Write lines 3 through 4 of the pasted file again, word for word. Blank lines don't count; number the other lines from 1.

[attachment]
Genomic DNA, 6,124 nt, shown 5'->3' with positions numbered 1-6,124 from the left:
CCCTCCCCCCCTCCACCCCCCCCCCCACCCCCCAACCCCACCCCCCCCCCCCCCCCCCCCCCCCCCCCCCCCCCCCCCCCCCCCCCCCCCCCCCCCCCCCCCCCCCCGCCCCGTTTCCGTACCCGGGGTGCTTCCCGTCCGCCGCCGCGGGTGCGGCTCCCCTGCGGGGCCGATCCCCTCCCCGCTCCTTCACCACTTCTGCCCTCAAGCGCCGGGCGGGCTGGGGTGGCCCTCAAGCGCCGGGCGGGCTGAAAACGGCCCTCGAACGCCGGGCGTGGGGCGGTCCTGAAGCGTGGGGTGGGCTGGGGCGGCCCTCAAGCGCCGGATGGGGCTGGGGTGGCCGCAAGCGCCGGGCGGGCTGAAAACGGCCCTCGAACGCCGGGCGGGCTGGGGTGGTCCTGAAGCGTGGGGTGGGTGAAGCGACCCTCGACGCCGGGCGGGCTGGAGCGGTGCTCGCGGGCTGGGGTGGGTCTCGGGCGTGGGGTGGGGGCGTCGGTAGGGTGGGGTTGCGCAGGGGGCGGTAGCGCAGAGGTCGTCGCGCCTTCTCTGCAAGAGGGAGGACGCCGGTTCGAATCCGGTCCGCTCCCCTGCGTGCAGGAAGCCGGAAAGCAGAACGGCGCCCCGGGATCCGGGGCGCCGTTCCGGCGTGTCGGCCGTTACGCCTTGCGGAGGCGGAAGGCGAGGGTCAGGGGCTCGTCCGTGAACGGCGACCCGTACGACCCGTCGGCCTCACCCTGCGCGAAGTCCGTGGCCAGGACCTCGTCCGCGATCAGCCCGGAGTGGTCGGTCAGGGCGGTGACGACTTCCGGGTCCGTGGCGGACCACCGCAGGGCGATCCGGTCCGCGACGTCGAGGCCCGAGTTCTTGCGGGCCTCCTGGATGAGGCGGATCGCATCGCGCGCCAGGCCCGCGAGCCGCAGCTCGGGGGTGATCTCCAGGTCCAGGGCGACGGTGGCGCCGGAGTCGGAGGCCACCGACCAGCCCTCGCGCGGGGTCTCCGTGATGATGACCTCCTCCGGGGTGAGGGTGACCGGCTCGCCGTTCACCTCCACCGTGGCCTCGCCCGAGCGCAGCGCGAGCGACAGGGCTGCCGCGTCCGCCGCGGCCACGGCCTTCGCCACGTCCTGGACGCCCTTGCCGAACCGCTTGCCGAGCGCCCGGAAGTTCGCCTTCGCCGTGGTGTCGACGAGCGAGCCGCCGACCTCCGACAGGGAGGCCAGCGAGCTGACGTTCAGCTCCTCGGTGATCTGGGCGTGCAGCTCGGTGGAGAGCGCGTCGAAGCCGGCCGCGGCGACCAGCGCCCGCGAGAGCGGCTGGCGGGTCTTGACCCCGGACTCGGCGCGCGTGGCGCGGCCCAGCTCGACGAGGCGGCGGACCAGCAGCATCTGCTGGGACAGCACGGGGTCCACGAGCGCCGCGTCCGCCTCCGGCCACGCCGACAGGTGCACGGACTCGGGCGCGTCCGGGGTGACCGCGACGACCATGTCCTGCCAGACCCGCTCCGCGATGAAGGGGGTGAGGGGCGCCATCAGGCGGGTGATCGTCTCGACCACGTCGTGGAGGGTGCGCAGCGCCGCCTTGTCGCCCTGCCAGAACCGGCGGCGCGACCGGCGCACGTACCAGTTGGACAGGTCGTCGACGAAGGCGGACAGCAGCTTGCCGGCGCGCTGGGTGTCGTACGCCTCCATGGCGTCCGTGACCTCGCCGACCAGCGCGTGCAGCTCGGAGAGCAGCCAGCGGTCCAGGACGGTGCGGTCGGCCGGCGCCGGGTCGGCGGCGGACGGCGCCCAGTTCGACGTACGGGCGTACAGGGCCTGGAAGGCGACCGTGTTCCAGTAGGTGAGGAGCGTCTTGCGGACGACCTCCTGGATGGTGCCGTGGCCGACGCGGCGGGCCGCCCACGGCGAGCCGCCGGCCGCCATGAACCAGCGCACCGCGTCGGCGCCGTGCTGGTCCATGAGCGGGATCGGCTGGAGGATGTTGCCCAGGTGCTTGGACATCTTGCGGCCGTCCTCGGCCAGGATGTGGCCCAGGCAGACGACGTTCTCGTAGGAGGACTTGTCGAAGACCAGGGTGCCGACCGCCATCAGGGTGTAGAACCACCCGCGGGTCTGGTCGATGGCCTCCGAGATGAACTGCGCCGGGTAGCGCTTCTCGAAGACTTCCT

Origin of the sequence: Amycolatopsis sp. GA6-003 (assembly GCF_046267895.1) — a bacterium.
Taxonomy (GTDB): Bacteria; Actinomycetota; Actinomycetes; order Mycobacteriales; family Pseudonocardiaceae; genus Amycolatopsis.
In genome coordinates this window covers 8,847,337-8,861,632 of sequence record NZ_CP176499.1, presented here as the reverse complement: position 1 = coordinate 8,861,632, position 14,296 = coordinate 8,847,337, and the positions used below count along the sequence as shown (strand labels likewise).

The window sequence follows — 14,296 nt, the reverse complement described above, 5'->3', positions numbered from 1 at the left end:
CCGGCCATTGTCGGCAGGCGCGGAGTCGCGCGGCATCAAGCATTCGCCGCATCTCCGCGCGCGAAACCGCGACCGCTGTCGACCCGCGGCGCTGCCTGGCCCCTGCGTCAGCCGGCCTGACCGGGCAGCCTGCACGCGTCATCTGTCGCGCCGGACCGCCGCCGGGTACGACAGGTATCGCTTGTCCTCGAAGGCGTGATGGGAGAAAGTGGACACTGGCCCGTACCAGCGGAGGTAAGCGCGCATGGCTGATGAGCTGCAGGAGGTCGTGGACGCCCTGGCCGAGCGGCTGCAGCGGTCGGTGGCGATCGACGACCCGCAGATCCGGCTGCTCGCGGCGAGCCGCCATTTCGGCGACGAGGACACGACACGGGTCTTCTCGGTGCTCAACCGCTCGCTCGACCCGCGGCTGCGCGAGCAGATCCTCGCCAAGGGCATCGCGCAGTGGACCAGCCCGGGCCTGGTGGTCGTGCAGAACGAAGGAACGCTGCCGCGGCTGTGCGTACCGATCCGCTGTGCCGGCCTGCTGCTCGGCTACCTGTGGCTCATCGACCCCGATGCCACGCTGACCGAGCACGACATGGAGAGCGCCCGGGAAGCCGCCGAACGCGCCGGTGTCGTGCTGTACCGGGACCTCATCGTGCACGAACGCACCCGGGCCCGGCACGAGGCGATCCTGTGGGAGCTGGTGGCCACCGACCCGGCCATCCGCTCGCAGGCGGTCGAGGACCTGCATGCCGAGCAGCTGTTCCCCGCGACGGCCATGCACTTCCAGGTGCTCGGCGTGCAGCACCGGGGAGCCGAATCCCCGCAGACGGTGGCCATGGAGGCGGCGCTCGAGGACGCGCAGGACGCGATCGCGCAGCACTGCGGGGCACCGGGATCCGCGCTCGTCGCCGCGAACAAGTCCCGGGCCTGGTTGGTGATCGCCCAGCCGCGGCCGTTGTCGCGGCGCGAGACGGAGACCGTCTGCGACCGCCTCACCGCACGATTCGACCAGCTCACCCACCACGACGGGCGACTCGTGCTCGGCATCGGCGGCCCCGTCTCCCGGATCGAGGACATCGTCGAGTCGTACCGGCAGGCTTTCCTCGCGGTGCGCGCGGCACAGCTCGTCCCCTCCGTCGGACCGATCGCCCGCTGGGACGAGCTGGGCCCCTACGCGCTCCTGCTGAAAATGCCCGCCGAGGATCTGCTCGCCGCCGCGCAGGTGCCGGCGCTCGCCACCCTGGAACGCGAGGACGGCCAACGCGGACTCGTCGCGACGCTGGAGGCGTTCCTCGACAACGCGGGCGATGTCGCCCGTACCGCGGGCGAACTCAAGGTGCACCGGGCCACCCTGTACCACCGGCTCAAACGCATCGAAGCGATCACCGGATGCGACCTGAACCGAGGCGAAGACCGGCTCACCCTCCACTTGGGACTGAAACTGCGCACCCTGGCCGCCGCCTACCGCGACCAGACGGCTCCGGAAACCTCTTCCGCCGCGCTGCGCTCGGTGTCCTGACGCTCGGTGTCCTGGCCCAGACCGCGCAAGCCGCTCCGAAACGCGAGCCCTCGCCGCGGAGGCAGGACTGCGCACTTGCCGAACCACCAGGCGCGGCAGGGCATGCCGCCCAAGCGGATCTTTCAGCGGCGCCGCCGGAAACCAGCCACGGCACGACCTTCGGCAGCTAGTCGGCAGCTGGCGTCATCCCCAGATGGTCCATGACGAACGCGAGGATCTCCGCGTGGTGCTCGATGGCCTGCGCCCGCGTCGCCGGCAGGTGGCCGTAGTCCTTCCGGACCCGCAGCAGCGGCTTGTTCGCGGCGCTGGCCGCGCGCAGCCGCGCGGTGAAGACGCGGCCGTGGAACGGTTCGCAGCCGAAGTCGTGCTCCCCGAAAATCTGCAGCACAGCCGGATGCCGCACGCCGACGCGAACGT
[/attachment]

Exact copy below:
Origin of the sequence: Amycolatopsis sp. GA6-003 (assembly GCF_046267895.1) — a bacterium.
Taxonomy (GTDB): Bacteria; Actinomycetota; Actinomycetes; order Mycobacteriales; family Pseudonocardiaceae; genus Amycolatopsis.